There are many issues that require careful consideration so that the value of the business remains unaffected while the sale process is carried out.

A business known to be for sale can raise suspicions among several important groups of people. Employees wonder about job security and may look for new positions.

Suppliers become concerned about getting paid for their latest invoices and can tighten credit terms. Competitors reach for their phones to contact every customer of the business they know of to offer an ‘unbeatable deal’ to change supplier.

Nothing spreads quicker than the news that a business is for sale, and it can become a real problem for the vendor as well as for the agent handling the sale transaction. It can certainly make it difficult for the buyers and advisors to establish the fair market value of the business.

 

Extreme care

All parties involved should take extreme care to keep the fact of the business being sold closely guarded to those who need to know. Information disclosed by the owner must be treated as highly confidential and will not be released unless the owner’s permission has been received and it can be made known without compromising aspects of the sale.

Professional advisors are rarely the source of leaks about a business coming onto the market. It’s too important for their professional standing to put at risk their ability to keep things under wraps until the appropriate time. The problem can usually be found in the buyer’s or seller’s ranks.

One important safeguard is that the name of the business should not be mentioned in the context of marketing it. Instead, an accurate summary of the key points about the business is used to capture the attention of prospective purchasers without giving away enough to allow the identification of the seller.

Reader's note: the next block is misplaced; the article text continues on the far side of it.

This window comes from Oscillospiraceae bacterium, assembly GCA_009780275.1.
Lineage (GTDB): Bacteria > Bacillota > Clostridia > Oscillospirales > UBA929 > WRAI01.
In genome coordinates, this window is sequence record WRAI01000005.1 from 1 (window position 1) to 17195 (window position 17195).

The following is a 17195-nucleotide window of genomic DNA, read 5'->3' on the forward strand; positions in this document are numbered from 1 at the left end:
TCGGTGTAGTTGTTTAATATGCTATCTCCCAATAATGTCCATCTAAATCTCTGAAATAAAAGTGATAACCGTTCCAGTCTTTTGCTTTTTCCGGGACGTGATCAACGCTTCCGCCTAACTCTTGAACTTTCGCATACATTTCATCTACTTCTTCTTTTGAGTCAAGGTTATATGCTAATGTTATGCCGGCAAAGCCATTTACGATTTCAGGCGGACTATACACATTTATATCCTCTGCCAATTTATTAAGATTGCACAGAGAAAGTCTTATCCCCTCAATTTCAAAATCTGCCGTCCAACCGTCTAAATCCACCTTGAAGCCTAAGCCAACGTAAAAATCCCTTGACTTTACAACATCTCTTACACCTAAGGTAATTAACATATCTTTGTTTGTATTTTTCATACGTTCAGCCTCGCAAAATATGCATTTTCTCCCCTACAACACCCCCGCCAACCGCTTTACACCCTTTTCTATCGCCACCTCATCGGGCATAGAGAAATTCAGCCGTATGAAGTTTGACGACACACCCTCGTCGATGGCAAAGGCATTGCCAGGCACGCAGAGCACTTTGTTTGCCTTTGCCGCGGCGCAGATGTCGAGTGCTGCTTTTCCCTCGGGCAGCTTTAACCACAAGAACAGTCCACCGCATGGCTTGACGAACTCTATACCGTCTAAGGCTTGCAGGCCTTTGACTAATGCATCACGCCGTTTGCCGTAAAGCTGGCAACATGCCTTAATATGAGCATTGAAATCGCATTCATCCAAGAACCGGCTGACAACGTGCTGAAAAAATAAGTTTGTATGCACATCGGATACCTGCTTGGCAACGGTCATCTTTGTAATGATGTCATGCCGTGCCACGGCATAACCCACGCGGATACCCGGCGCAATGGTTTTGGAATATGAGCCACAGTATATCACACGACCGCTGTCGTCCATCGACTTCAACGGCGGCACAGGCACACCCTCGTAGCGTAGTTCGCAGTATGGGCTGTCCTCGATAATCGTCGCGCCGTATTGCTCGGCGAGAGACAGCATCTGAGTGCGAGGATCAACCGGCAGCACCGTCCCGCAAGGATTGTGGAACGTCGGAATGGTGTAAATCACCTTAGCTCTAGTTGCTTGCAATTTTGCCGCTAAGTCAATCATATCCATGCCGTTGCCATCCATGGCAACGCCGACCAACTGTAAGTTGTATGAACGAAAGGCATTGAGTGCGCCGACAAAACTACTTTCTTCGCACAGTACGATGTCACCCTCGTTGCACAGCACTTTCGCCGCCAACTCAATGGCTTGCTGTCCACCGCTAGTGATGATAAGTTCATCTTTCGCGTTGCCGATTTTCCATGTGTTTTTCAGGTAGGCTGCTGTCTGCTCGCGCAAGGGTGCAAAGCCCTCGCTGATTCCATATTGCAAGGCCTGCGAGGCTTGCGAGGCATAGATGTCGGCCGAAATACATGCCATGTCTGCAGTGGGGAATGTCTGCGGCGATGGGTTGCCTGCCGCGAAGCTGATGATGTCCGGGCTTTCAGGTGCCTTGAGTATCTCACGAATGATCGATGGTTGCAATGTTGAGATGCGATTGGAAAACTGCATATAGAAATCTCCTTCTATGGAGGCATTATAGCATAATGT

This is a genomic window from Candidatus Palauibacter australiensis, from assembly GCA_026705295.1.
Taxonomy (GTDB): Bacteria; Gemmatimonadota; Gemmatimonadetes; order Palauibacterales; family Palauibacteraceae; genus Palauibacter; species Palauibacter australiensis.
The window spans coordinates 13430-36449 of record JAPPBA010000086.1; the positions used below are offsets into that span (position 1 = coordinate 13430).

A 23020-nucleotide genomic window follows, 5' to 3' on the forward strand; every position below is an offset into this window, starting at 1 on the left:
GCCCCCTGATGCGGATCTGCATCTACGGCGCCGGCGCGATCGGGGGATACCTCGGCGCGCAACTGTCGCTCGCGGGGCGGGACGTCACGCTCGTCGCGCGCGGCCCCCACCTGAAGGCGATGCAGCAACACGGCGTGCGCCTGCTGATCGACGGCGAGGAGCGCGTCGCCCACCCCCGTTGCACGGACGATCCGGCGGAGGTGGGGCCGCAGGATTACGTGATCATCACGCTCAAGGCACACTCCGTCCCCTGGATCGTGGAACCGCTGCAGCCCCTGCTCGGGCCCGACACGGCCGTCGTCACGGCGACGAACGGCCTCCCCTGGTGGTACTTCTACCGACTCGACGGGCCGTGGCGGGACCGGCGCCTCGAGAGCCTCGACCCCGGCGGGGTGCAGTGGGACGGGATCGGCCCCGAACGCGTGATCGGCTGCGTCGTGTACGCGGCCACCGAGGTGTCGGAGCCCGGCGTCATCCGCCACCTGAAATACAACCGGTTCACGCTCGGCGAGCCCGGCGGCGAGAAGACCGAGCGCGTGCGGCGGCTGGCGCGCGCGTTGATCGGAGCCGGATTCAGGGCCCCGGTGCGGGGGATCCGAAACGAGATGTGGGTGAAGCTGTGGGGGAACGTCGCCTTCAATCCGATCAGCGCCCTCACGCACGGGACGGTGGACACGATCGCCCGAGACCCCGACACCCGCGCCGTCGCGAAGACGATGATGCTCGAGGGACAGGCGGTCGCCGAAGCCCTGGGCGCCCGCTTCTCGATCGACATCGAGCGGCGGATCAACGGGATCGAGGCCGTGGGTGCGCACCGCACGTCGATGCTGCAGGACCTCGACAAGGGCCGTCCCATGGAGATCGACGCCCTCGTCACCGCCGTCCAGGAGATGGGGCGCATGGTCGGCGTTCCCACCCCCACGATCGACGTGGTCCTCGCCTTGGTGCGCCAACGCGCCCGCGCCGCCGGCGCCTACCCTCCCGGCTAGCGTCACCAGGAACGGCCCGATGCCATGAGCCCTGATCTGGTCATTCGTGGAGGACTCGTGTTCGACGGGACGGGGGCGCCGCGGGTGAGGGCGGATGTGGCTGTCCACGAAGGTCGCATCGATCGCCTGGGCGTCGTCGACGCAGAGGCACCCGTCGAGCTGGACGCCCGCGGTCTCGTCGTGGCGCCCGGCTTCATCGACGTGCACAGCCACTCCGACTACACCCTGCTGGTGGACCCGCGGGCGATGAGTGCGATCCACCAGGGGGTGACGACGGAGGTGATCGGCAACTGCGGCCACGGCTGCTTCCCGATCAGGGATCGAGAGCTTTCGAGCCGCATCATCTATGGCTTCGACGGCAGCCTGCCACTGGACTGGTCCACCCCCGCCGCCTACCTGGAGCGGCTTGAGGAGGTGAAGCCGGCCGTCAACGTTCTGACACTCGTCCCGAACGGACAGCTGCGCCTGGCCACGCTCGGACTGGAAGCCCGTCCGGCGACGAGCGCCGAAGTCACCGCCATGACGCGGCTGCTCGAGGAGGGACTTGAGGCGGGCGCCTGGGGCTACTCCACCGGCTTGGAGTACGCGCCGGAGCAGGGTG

Confidentiality agreement

Prospective buyers can be asked to sign a confidentiality agreement (also called a non-disclosure agreement) before any further details are revealed.

The list of prospective buyers will be carefully checked so that direct competitors can be identified and won’t benefit from some critical market knowledge.

The underlying aim of all this confidentiality is to retain the value of the business as a going concern, and that includes the stability of its employees and the company’s position in the market.

When marketing your business Jamieson takes every precaution in dealing only with prospective buyers who sign our standard confidentiality agreement. This brief document has stood the test of time and has not been breached in the course of many transactions over the years. Call us and let Jamieson help you sell your business and benefit from our professional advice based on over 25 years experience.